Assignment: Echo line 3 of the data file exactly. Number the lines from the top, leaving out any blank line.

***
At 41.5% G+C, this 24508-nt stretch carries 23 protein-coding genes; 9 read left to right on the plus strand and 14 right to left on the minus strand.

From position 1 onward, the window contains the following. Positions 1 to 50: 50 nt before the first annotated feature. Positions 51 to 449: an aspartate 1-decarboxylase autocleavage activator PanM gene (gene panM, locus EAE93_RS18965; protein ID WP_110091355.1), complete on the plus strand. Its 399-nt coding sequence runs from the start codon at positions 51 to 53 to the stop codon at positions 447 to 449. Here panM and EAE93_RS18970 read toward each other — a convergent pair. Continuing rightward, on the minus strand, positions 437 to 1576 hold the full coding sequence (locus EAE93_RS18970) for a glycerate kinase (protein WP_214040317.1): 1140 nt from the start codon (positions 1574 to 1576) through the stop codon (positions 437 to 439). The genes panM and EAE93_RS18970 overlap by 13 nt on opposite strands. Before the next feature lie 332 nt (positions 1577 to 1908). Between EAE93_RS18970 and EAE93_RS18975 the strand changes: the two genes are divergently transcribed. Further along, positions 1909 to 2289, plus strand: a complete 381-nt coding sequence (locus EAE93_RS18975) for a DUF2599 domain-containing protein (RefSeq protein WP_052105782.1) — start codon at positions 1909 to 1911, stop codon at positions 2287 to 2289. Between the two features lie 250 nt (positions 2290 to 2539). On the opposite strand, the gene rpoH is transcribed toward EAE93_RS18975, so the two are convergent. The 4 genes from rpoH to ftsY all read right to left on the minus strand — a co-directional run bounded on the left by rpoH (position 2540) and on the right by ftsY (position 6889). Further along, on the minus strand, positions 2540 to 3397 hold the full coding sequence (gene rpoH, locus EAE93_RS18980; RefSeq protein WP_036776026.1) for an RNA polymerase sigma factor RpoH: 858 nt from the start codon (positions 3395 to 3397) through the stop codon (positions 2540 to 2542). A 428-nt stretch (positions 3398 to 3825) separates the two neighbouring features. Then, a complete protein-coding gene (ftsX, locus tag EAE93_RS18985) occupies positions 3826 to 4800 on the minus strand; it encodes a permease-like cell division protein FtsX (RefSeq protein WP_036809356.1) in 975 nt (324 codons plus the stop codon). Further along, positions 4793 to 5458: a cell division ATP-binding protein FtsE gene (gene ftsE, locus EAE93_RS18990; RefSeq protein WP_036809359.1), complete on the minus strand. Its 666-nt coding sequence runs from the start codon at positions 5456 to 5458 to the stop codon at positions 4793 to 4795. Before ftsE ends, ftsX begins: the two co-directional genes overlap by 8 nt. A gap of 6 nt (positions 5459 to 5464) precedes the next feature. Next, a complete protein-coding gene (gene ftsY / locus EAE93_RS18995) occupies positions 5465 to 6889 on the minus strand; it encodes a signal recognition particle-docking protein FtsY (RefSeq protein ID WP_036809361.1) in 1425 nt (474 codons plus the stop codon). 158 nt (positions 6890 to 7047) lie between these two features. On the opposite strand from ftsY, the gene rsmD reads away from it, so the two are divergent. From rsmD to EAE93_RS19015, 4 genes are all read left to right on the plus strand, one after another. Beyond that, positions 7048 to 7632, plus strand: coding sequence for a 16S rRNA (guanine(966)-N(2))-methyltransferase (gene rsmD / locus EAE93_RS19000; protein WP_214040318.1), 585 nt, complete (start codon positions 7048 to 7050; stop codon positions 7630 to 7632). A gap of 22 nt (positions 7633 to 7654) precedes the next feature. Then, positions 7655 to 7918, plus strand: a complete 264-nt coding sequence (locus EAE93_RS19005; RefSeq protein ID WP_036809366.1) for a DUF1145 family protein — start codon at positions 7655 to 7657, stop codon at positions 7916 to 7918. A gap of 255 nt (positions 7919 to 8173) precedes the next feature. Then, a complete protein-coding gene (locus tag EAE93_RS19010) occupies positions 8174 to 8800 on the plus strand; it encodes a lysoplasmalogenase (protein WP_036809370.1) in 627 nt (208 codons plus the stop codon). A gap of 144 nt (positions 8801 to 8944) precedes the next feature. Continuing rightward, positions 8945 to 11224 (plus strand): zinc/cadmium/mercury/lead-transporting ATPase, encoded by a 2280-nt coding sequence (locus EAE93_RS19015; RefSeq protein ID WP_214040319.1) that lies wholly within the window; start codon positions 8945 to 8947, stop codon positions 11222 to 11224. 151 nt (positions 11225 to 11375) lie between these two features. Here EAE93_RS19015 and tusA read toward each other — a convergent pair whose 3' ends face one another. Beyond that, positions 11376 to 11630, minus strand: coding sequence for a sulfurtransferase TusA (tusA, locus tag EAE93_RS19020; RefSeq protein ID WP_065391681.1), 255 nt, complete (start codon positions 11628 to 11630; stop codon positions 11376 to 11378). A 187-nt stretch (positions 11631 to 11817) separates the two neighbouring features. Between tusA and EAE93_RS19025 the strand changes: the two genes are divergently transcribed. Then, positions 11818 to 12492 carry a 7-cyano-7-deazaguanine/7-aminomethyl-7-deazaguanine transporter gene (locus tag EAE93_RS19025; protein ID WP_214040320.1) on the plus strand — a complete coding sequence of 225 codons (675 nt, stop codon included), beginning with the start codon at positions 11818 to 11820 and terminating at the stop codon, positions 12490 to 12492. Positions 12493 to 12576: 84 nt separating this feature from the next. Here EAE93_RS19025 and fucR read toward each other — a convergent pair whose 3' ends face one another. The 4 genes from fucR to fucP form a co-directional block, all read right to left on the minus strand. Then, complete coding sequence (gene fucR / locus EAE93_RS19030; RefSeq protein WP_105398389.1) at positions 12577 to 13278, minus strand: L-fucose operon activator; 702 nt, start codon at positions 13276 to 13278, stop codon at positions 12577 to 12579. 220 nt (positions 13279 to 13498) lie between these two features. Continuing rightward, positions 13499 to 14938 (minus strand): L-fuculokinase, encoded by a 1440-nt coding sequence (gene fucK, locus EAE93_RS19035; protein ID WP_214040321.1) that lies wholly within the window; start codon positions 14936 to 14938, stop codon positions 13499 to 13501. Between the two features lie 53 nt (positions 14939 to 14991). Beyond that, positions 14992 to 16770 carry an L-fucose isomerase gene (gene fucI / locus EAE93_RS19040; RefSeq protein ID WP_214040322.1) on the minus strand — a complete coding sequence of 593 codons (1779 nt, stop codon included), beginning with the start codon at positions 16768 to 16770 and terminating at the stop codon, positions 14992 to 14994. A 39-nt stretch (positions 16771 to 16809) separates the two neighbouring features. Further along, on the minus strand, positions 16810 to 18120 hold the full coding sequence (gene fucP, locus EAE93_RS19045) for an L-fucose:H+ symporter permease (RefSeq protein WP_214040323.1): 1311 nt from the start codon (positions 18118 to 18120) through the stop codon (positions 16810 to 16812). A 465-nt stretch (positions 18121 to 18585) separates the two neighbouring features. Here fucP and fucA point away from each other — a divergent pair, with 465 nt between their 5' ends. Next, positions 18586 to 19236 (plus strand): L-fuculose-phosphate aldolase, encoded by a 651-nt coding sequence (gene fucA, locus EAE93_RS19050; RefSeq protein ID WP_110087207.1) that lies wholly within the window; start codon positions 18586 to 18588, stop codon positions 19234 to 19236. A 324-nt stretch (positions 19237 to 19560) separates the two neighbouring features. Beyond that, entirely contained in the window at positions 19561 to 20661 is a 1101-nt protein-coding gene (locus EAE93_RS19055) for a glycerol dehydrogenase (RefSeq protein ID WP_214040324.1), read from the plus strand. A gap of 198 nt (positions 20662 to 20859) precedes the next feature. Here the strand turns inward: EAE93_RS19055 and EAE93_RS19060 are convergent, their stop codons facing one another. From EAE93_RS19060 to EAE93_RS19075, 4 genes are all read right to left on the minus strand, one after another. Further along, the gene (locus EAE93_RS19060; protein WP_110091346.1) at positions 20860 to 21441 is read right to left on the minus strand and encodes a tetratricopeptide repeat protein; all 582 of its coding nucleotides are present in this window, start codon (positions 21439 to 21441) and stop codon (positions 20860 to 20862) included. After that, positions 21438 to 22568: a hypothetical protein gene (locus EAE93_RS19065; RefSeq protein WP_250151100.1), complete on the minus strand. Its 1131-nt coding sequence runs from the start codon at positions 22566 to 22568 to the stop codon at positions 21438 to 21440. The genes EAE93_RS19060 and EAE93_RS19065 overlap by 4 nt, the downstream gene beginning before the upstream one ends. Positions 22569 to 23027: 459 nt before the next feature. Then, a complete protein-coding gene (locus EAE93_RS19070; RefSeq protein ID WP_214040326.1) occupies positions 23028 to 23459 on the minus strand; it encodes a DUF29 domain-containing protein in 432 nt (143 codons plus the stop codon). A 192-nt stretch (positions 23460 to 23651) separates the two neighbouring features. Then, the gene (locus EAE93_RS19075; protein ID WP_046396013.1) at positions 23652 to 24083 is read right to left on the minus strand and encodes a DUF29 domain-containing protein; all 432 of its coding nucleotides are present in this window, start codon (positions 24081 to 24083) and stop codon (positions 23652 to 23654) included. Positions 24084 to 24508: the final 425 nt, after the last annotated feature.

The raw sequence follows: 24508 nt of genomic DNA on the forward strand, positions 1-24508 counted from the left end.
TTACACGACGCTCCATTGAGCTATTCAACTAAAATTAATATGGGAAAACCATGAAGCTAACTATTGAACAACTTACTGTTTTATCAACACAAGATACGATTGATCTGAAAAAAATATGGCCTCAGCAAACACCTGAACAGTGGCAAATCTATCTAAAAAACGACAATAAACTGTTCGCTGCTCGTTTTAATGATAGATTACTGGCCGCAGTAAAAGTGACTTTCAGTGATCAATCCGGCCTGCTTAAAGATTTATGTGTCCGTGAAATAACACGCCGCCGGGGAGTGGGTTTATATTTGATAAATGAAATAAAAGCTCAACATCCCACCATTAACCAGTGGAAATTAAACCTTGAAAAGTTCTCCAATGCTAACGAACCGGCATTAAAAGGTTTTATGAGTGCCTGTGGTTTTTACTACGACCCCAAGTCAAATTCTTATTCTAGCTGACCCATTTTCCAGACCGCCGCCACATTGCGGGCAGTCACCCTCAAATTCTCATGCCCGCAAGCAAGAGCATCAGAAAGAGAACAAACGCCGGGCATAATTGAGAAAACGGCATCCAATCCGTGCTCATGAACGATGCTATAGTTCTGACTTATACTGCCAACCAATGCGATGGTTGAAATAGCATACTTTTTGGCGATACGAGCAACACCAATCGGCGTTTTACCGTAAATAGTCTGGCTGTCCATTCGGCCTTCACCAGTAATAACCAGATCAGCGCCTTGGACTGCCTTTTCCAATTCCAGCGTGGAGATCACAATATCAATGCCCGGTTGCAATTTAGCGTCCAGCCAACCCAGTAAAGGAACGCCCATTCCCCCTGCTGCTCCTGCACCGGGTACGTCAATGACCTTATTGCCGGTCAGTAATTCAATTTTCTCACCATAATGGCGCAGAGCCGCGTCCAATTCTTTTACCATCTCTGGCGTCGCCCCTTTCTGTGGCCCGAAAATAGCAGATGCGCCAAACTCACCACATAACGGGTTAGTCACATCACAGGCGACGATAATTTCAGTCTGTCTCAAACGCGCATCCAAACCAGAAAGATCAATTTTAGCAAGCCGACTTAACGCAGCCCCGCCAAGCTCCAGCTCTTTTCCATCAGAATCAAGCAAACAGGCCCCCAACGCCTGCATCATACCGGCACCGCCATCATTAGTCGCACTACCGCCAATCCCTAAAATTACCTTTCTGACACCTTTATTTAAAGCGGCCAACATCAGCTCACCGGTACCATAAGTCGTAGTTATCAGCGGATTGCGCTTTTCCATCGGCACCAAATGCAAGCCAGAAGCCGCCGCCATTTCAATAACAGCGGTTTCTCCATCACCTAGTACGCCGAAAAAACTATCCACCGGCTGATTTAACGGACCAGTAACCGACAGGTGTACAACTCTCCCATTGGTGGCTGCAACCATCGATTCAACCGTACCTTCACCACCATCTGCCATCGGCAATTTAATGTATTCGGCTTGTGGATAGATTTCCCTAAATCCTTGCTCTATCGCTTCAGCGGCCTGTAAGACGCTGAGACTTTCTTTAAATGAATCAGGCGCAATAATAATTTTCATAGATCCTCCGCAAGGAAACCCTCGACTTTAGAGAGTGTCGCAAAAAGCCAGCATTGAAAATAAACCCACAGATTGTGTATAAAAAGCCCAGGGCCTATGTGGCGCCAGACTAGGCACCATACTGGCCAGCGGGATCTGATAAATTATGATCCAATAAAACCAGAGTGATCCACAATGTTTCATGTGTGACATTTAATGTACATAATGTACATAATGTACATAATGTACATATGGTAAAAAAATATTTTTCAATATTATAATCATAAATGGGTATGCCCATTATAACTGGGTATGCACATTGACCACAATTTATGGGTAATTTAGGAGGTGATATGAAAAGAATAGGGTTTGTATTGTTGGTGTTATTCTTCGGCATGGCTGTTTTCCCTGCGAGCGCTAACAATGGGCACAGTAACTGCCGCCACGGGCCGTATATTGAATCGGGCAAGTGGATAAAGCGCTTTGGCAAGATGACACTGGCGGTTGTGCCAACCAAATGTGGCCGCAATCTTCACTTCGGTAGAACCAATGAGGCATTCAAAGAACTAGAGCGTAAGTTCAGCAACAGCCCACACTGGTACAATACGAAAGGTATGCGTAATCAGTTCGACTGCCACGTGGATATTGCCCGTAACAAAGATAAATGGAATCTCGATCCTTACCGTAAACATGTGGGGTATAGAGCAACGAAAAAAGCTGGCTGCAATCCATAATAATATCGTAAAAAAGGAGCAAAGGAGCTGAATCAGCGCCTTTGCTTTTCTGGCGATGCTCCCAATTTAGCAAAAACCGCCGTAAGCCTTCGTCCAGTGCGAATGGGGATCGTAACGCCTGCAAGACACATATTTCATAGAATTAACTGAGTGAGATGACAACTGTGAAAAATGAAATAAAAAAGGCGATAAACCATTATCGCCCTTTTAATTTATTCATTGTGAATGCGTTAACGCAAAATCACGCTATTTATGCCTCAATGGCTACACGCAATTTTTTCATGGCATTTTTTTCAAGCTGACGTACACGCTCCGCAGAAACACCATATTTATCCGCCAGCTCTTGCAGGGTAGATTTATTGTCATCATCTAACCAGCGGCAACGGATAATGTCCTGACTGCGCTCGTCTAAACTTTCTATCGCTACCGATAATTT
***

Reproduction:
The raw sequence follows: 24508 nt of genomic DNA on the forward strand, positions 1-24508 counted from the left end.